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Embryogenesis is the process by which the embryo is formed and develops, until it develops into a fetus.

Embryogenesis starts with the fertilization of the ovum (or egg) by sperm. The fertilized ovum is referred to as a zygote. The zygote undergoes rapid mitotic division with no significant growth (a process known as cleavage) and cellular differentiation, leading to development of an embryo.

Although embryogenesis occurs in both animal and plant development, this article addresses the common features among different animals, with some emphasis on the embryonic development of vertebrates and mammals.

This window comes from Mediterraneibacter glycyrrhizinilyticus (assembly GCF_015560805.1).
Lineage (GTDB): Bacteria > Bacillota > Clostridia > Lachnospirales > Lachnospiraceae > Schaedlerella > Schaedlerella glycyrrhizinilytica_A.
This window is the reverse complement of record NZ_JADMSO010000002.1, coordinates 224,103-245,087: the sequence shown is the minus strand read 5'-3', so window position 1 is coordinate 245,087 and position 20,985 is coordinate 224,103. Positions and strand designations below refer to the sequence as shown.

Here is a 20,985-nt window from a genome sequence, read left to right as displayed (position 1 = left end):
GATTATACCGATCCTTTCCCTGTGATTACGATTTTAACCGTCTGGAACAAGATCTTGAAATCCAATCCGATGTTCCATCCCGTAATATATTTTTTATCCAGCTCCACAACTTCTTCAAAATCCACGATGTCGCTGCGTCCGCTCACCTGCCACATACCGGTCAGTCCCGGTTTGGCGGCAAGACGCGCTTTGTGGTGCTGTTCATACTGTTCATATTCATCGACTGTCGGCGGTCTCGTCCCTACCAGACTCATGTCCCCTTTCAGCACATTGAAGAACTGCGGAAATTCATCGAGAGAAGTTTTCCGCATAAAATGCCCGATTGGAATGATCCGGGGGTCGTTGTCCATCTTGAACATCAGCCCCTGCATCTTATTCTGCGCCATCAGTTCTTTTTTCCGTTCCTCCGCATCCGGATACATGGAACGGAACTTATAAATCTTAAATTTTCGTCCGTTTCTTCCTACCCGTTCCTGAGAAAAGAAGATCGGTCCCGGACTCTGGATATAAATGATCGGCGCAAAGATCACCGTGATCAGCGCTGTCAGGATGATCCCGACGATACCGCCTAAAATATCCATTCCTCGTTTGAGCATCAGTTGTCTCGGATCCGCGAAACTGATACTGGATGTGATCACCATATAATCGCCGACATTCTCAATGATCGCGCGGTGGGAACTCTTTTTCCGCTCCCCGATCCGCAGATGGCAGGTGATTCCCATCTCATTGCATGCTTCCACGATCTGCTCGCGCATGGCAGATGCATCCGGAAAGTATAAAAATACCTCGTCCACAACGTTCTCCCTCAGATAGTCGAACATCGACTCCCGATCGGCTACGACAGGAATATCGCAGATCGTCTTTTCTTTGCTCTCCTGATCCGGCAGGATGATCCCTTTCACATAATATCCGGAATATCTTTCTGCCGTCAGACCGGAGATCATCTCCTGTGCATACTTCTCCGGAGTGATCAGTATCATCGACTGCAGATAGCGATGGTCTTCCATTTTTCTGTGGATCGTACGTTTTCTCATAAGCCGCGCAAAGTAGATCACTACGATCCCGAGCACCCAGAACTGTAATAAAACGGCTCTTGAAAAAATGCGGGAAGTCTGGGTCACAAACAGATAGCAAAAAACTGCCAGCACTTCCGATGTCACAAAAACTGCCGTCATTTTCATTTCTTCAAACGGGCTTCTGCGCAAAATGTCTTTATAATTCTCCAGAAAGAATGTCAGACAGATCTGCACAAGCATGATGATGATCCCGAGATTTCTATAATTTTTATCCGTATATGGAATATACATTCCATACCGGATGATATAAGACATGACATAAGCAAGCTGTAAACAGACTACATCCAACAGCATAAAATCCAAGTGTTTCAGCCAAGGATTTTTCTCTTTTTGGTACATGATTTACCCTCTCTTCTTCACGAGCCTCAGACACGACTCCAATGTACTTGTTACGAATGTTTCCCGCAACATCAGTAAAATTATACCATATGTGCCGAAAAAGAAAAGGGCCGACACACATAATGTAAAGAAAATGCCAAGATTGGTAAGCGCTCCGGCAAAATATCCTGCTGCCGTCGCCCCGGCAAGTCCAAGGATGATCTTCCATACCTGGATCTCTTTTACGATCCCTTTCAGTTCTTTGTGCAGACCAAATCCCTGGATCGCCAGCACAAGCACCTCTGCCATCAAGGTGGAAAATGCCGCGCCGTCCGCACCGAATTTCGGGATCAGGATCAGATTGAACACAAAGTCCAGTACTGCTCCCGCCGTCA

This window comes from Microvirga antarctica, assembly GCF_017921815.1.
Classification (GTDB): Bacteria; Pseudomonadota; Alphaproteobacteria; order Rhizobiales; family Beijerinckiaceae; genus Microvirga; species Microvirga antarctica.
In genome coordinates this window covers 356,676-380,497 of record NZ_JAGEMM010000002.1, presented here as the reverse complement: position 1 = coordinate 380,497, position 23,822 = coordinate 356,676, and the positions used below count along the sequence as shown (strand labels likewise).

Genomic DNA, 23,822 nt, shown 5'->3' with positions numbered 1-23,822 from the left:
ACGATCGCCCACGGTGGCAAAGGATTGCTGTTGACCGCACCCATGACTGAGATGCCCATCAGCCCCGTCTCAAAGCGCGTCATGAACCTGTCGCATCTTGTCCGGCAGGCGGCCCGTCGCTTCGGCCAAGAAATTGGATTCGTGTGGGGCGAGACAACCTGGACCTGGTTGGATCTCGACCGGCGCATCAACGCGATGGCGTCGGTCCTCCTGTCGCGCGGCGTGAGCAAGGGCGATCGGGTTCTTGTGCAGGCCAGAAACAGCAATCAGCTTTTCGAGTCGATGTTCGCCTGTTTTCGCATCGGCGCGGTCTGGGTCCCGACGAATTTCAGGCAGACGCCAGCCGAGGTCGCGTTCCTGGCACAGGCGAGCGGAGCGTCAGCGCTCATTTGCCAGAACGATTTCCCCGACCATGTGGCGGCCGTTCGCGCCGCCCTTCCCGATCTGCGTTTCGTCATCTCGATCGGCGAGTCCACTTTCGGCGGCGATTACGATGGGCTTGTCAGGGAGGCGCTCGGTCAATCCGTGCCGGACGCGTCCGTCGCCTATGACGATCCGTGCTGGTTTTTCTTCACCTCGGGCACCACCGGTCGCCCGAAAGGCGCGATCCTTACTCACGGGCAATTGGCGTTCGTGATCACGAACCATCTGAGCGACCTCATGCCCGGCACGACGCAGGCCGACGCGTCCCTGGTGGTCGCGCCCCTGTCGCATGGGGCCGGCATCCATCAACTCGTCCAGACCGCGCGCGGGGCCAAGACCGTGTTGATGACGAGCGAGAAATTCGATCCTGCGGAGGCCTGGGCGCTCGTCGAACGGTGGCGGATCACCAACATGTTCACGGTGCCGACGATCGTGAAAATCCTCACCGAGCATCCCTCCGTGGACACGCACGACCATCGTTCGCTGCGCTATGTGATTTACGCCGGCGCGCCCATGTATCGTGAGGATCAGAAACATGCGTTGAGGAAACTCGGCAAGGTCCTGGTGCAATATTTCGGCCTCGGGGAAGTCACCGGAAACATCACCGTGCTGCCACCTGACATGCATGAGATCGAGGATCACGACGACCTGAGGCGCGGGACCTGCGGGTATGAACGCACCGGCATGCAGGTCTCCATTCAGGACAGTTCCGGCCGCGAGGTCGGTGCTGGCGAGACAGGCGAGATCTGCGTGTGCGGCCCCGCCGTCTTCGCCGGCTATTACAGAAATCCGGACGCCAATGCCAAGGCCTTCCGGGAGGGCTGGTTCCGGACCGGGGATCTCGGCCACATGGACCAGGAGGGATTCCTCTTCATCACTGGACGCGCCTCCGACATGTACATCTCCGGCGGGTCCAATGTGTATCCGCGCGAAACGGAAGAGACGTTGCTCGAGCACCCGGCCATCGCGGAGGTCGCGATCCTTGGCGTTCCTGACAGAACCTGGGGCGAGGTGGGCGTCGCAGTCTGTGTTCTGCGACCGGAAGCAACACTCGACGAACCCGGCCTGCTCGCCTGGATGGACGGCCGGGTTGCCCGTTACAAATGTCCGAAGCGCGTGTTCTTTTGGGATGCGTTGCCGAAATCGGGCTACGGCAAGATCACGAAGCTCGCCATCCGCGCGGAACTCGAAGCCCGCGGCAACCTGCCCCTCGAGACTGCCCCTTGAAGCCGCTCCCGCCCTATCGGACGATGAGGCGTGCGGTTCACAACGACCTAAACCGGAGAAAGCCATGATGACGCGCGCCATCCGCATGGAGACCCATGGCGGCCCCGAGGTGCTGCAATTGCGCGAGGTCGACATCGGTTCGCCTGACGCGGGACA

Fertilization and the zygote

The egg cell is always asymmetric, having an "animal pole" (future ectoderm and mesoderm) and a "vegetal pole" (future endoderm). It is also covered with different protective envelopes, with different layers. The first envelope - the one in contact with the membrane of the egg - is made of glycoproteins and is known as the vitelline membrane (zona pellucida in mammals). Different taxa show different cellular and acellular envelopes englobing the vitelline membrane.

Fertilisation<!-- The spelling fertilization is a British English variant. The spelling fertilization is also used, and is the official spelling in American and Canadian English. See . --> (also known as 'conception', 'fecundation' and 'syngamy'), is the fusion of gametes to produce a new organism. In animals, the process involves a sperm fusing with an ovum,...
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